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Sunday, January 17, 2010

Beatlick Travel Report 2010: Survival Camp 

Date: Jan 16, 2010 3:11 PM

Fort Stockton:

The Beatlicks are in a small holding pattern in Fort Stockton before we can set up our winter camp in Study Butte, out where the coyotes howl and the wind blows free. We are in Neil’s trailer, heading to Neil’s 40 acres, but first I’m going to have to attend to a dental problem and get a passport photo and application off.

We anticipate at least six weeks in the wild so to speak and I am stocking up. My Mama is laughing so hard at me right now, up in heaven. I just bought a 20-pound bag of pinto beans. I used to turn my nose up at my mother’s beans and now I’m going to live on beans and oatmeal. I am ashamed of myself now for the snooty way I would criticize her beans, called them “peasant food.” I guess now I am a peasant.

The trailer in Fort Stockton doesn’t offer many creature comforts so it makes a good transition for outdoor camping. There’s no running water so we have to haul buckets of water in from a spigot outdoors, we have to fill the toilet up every time we flush. We are also cooking on the camp stove. We are in a small bedroom with a bed, the cook stove, two chairs, DVD, computer, MP3 player, and plenty of books and movies from the Fort Stockton Library.

We have seen the property in Study Butte and it is great, we can’t wait to get out there. But I will have to find some dental assistance first, I can’t imagine sticking myself out there for six weeks with no access to help if I should need it.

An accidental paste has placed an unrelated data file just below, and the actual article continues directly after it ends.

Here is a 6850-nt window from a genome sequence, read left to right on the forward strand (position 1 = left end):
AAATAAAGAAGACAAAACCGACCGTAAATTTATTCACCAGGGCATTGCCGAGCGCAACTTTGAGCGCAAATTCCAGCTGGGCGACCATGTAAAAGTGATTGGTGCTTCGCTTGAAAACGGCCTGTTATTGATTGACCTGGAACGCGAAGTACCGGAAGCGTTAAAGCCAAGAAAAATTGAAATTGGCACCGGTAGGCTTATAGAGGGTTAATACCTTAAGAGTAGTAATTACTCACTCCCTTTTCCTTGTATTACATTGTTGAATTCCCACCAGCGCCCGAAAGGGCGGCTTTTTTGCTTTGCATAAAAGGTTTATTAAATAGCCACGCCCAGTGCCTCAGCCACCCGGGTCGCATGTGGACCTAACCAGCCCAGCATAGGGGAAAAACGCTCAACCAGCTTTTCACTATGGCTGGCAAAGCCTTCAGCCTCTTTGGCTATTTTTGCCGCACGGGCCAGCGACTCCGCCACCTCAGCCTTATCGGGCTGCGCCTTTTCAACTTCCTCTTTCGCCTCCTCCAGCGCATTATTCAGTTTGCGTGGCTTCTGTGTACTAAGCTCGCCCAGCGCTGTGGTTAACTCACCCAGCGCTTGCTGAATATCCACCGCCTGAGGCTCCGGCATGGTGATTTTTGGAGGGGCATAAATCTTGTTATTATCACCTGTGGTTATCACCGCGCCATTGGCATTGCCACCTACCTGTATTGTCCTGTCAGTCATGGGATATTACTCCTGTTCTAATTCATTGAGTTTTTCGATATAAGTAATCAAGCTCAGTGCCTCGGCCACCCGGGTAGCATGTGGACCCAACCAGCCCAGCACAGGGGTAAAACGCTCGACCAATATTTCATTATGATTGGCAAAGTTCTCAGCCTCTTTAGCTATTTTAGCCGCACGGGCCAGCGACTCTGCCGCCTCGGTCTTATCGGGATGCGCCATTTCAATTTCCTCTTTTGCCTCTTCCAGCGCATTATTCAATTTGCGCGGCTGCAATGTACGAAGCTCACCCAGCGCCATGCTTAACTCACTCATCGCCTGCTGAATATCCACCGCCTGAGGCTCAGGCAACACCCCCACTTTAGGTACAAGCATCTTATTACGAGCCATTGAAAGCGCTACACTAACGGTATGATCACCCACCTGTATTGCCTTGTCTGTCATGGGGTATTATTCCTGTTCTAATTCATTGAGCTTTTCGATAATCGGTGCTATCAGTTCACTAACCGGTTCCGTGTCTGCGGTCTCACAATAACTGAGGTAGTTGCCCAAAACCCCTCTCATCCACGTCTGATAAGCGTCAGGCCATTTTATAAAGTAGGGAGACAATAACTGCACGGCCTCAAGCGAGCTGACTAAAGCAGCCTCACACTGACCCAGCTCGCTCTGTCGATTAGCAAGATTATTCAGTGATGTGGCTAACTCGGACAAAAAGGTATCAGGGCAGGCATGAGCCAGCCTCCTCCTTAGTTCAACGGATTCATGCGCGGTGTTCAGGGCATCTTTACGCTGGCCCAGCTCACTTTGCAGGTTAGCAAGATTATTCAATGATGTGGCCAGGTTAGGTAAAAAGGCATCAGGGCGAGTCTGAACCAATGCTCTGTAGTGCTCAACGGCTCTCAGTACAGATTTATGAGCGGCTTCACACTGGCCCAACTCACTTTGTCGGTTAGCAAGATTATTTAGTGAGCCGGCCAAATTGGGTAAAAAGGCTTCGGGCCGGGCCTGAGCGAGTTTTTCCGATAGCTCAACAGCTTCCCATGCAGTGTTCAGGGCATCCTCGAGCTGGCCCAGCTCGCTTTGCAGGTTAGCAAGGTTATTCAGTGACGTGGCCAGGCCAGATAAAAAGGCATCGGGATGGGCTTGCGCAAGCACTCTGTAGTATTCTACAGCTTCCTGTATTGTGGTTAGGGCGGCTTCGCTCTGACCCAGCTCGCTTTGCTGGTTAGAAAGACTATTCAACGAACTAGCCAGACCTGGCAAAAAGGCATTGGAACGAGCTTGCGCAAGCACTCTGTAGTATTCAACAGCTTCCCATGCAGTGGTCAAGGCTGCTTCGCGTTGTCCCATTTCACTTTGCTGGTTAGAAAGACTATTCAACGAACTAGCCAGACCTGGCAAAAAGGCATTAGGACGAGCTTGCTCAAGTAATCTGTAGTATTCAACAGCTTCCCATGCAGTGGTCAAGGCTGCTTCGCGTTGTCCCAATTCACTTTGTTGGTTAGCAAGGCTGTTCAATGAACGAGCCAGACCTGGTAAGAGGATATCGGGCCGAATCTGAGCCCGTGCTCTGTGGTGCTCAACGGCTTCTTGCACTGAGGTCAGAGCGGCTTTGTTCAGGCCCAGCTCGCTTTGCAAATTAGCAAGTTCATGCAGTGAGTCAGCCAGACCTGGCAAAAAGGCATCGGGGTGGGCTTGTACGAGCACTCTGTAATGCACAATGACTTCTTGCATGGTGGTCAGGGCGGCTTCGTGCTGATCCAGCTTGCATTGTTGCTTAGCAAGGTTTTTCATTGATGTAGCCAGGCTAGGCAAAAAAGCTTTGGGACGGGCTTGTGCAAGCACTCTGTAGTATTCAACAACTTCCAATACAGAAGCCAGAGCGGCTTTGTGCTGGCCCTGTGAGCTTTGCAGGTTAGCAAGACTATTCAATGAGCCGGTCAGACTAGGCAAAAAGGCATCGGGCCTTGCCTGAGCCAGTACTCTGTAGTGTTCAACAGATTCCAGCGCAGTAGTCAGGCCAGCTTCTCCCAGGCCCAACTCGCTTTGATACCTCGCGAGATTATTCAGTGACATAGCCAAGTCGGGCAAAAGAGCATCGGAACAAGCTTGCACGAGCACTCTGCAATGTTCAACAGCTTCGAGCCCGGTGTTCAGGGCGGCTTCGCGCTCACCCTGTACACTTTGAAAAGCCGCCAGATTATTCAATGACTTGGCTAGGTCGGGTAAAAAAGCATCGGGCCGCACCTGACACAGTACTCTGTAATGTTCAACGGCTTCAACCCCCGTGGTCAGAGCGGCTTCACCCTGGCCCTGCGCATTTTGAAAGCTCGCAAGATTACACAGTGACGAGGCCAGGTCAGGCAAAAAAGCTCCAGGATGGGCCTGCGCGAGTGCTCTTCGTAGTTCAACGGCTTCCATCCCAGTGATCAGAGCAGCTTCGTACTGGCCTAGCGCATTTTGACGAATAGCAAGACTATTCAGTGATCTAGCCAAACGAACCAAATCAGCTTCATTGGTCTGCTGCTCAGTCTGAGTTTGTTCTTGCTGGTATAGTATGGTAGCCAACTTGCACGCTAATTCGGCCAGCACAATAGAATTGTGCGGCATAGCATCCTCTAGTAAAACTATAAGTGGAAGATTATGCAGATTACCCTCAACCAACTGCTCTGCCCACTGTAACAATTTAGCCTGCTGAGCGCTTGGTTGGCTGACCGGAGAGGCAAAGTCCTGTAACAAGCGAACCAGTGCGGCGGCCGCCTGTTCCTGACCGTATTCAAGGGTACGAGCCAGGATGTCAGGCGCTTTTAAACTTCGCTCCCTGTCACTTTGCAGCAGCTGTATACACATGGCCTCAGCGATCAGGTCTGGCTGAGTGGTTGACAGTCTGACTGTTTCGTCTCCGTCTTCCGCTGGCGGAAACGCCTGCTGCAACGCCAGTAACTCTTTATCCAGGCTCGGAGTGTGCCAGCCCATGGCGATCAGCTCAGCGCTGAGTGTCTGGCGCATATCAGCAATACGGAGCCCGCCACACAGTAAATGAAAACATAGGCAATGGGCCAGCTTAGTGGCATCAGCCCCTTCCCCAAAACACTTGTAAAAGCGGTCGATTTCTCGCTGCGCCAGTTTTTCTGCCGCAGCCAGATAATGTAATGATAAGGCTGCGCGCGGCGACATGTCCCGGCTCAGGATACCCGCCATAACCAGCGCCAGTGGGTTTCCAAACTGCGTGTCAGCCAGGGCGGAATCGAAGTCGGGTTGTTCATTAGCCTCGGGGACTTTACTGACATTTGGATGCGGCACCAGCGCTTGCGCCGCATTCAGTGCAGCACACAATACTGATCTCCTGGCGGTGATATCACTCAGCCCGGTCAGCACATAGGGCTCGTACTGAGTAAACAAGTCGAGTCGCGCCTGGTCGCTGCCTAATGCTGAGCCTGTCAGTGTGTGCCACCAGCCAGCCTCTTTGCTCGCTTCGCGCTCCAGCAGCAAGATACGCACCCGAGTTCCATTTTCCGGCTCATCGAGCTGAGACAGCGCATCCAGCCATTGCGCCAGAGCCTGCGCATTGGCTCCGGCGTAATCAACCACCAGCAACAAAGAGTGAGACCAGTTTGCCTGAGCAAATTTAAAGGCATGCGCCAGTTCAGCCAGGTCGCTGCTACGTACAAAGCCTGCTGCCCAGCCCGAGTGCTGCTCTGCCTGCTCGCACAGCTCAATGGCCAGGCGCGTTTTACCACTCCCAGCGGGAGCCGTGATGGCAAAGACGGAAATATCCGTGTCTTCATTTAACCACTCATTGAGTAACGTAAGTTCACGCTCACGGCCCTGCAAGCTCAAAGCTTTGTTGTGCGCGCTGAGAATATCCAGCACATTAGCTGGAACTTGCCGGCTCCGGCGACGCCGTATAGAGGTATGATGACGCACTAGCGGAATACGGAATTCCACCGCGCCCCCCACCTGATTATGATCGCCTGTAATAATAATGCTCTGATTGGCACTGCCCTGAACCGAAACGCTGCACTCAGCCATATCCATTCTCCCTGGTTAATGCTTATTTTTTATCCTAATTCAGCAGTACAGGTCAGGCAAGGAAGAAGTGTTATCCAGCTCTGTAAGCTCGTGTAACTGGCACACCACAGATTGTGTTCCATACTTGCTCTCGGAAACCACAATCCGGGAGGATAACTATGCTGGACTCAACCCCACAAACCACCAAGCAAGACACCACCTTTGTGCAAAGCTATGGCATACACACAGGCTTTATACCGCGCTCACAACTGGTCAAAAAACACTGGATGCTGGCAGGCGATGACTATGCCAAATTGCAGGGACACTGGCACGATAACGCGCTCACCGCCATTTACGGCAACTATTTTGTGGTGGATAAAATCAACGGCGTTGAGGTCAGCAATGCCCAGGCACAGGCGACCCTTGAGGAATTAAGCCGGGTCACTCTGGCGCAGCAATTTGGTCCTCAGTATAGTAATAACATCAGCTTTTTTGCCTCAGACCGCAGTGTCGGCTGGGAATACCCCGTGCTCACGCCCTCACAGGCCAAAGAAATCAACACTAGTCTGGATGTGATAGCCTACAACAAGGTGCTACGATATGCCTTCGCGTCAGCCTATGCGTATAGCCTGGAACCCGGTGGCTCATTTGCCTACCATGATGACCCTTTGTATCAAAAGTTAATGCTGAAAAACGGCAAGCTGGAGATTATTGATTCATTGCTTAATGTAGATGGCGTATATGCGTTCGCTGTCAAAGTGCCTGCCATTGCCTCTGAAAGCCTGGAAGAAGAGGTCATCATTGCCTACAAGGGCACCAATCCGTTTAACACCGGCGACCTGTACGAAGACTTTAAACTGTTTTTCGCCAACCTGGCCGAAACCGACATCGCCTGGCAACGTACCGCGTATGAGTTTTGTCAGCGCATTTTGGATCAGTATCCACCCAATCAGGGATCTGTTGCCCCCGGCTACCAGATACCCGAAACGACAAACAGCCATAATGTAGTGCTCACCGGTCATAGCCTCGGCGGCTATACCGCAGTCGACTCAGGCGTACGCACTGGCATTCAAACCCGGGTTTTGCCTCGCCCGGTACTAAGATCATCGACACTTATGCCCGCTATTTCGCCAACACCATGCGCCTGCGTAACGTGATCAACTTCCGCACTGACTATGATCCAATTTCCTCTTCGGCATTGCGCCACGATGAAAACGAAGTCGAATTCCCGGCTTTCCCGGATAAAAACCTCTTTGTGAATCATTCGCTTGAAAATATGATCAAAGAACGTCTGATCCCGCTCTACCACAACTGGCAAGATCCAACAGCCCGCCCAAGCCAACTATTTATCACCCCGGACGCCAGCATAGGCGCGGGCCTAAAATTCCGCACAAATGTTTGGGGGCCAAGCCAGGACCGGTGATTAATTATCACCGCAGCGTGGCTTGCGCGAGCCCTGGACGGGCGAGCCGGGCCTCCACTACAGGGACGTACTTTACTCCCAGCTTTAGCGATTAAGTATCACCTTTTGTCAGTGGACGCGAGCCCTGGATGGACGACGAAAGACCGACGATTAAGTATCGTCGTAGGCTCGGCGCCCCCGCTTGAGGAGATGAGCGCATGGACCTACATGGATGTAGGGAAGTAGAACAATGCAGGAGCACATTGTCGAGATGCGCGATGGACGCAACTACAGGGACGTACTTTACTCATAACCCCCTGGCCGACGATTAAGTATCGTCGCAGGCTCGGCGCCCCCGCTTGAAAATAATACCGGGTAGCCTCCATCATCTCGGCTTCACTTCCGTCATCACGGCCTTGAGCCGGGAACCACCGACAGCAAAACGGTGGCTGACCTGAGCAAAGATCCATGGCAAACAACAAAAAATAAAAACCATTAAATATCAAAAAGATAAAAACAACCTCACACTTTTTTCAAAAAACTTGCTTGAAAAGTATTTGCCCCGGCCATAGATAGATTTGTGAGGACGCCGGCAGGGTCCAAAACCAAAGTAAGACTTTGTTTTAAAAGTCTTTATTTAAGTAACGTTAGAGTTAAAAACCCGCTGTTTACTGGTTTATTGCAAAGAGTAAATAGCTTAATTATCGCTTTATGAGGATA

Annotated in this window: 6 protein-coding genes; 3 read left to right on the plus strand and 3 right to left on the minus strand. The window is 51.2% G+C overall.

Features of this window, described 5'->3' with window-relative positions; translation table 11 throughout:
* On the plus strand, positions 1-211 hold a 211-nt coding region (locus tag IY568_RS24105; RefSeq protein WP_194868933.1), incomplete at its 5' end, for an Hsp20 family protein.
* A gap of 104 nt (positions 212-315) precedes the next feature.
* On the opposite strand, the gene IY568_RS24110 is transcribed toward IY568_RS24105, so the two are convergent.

One friend has asked me why in the world we are doing this. One reason is to save money. We are trying to save money for plane fare to Ouxaca. A friend in Las Cruces has told us where he stays for $250 a month. That is a serious goal for us this year if we can keep down expenses and save.

Plus I think it’s a fun experiment to blog about being out in the wilderness camping. I am spending more time with survivalists and this is a group of people who genuinely believe something catastrophic is going to happen to our country and we will have to fend for ourselves. That peaks my imagination.

Neil’s brother Henry lives out in Study Butte already and works in a Bentonite mine. That is what some Kitty Litter is made of mostly. It clumps up around moisture. Neil’s whole property is just about Bentonite. So if it rains there is a real problem, as it did a few days ago we heard. Henry has to park two miles out by the road and walk to his camp if it rains. So we will make sure it is all dried out back there before we head out.

So our Survival Camp is all about getting in a situation where we don’t need to spend much money and testing ourselves against the elements. We have this wonderful friend who can offer us such a unique opportunity. Why not go for it?


Happy Trails

Beatlick Pamela (publishingpamela@yahoo.com)

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